Buyers under shipbuilding contracts terminated the contracts and claimed payment under refund guarantees in respect of instalments paid. The guarantor raised numerous defences, including (1) that the guarantees created a secondary, not primary, liability conditional upon the builder being liable under the contracts; and (2) that the guarantees (which had been issued by the SWIFT messaging system) were not signed, as required by the Statute of Frauds.

The claimants, represented by Stephenson Harwood LLP, were successful.


  1. The payment obligation arose out of a provision in each guarantee which stated that payment was "on demand" against "a signed statement certifying that the buyer's demand has been made in accordance with Article X of the contract and that the builder has failed to make the refund". For this and other reasons the guarantee was, as a matter of construction, an "on demand" guarantee.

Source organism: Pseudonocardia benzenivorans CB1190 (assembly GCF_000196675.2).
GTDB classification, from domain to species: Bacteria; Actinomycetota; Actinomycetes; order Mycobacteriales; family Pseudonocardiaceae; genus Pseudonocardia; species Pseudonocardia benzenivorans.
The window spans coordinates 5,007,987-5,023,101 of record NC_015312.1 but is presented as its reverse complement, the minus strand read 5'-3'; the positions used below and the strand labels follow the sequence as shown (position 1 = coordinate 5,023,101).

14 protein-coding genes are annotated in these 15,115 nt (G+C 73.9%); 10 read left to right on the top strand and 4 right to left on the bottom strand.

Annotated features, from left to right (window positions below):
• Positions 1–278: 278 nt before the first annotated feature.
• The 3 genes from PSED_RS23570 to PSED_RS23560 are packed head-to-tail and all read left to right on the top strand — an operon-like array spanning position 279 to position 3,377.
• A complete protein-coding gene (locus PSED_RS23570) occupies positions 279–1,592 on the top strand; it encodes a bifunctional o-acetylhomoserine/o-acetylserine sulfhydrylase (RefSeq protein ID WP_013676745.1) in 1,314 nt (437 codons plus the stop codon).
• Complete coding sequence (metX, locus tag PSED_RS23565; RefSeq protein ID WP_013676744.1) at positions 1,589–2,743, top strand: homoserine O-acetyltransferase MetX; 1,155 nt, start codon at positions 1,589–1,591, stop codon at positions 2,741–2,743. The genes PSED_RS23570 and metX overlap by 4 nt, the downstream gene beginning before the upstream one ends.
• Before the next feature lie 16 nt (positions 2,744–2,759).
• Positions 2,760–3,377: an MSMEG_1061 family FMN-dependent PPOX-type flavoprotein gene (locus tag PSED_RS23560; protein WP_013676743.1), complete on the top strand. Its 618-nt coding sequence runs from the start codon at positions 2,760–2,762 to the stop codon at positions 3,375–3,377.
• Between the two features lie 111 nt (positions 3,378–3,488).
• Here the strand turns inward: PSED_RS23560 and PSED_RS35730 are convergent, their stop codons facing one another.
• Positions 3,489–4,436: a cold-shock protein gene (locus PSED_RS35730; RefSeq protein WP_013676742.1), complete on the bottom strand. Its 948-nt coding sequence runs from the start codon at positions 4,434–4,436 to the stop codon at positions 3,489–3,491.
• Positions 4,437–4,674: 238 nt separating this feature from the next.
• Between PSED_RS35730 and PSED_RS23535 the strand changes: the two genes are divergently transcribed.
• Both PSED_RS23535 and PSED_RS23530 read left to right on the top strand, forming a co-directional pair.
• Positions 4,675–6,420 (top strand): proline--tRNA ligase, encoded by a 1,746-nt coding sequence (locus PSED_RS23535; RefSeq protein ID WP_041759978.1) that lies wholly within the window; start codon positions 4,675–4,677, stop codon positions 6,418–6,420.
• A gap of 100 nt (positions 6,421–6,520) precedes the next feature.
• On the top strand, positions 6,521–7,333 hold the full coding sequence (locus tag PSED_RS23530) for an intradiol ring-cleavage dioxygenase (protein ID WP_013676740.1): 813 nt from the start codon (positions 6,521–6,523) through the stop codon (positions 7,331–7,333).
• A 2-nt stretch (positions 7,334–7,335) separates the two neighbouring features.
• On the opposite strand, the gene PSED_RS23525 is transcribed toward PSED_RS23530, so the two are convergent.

2. The Statute of Frauds (which requires guarantees to be signed) does not apply to "on demand" guarantees.
  3. If a signature had been required, the SWIFT authentication would have been sufficient. The word "signed" in the Statute of Frauds does not necessarily involve signature by an individual with a pen, and it is sufficient that the guarantor's name is written or printed in the document. The guarantor's name, although automatically generated, appeared in the header of the SWIFT message as a result of the guarantor voluntarily sending the message. This method of authentication by sending is equivalent in modern times to authentication by signing and is therefore sufficient for the purposes of the Statute of Frauds.  

(WS Tankship II BV v Kwangju Bank Ltd and Seoul Guarantee Insurance Co [2011] EWHC 3013 (Comm))